After 20 years of insurgency we are still talking about education and employment being the solution to the Kashmir issue?

    I know much of what you have said here is not really a response to the post, but while conspiracies exist are we to deny that there are lapses and worse committed by security forces? If after all these years you have not just infiltrators but more homegrown groups, can we only blame conspiracy waalas (and waalis!) and NGOs flinging mud, and I am not ruling out how some NGOs do cause problems?

    What conclusions have I jumped to? I have asked questions. Now the queries may not be the most comfortable but they are not all that unbelievable that I should dust off discretion from the shelf and use it :)


    Money laundering is not terrorism. Whether in Canada or the US or anywhere else. I said those guys should have been arrested.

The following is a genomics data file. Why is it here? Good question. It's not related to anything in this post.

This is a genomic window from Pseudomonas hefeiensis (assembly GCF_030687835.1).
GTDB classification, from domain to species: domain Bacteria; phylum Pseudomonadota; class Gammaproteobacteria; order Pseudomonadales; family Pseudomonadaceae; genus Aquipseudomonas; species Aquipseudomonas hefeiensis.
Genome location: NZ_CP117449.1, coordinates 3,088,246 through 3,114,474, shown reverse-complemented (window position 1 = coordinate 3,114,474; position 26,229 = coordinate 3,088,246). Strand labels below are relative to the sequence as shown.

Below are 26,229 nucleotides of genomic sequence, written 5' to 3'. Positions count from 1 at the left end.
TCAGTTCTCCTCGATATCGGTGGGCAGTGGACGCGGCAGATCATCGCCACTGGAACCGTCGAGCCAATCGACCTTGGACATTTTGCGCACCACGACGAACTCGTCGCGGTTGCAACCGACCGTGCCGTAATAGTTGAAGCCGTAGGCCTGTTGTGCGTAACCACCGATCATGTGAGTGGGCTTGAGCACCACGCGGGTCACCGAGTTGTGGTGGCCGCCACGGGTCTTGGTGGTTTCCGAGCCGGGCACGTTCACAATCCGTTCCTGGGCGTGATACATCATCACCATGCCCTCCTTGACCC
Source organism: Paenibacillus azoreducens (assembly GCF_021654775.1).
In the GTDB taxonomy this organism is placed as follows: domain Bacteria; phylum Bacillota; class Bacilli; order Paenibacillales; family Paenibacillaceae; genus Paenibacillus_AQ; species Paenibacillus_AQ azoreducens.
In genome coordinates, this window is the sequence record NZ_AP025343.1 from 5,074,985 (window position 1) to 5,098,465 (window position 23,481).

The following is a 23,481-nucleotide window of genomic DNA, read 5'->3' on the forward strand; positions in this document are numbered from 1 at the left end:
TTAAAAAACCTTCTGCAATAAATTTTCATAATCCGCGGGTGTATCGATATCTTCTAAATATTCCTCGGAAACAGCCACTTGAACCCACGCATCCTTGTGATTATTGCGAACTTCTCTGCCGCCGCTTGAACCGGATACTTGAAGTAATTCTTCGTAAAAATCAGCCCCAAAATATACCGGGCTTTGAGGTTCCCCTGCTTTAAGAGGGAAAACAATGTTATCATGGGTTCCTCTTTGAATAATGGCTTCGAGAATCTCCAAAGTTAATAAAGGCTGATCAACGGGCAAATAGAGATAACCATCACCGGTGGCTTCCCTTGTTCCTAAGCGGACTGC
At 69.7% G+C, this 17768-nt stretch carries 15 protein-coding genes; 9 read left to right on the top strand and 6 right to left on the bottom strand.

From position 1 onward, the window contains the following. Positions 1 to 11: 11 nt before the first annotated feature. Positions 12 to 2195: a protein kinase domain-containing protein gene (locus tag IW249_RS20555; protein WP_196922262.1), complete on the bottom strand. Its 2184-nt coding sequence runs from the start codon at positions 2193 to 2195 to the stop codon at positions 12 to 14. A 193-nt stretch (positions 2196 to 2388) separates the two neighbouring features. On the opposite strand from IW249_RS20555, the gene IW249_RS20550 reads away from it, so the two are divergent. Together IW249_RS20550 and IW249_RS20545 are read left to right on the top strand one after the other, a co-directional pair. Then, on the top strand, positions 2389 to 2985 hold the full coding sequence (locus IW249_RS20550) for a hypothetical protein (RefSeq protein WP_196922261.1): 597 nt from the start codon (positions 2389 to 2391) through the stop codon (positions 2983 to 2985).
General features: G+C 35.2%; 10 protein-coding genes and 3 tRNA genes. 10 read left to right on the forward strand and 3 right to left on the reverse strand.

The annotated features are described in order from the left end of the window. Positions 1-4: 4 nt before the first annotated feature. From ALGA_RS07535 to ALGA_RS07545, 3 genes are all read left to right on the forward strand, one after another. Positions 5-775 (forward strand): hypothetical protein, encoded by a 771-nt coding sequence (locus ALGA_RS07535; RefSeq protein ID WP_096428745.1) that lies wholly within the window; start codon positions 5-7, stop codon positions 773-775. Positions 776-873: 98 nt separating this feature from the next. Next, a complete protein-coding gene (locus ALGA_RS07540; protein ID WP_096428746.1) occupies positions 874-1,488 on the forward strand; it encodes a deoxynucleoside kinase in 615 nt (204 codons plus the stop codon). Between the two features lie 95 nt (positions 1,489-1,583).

11. of course..it was not a verbatim response to the blog..it was my point of view...
    blaming security forces comes easily to every one for various reasons.
    the fact that there was terrorism brewed in punjab and at that time sikhs really believed large number of planted stories and rumors...which suddenly disappeared and militancy disappeared....give it a thought.
    After 20 years we r still talking about education and employment because thats what is the need of the hour..it has all along been....

    The kind of money being pumped in to kashmir ...if distributed evenly amongst its people will amount to 10000 rs per month per person....now distributors are kashimiri politicians and bureaucrats.
    As far as point of security forces planting or destroying evidence is concerned....another old ploy...
    if u guys have followed the allegation of two women being raped and killed by j&k police....which later turned out to be absolutely baseless...
    its so easy to sit in cities and make up ur mind that security forces are against people...wud u be kind enough to suggest a modus operandi in which terrorists come to jails voluntarily and they keep depositing rdx with security agencies without blowing innocent people....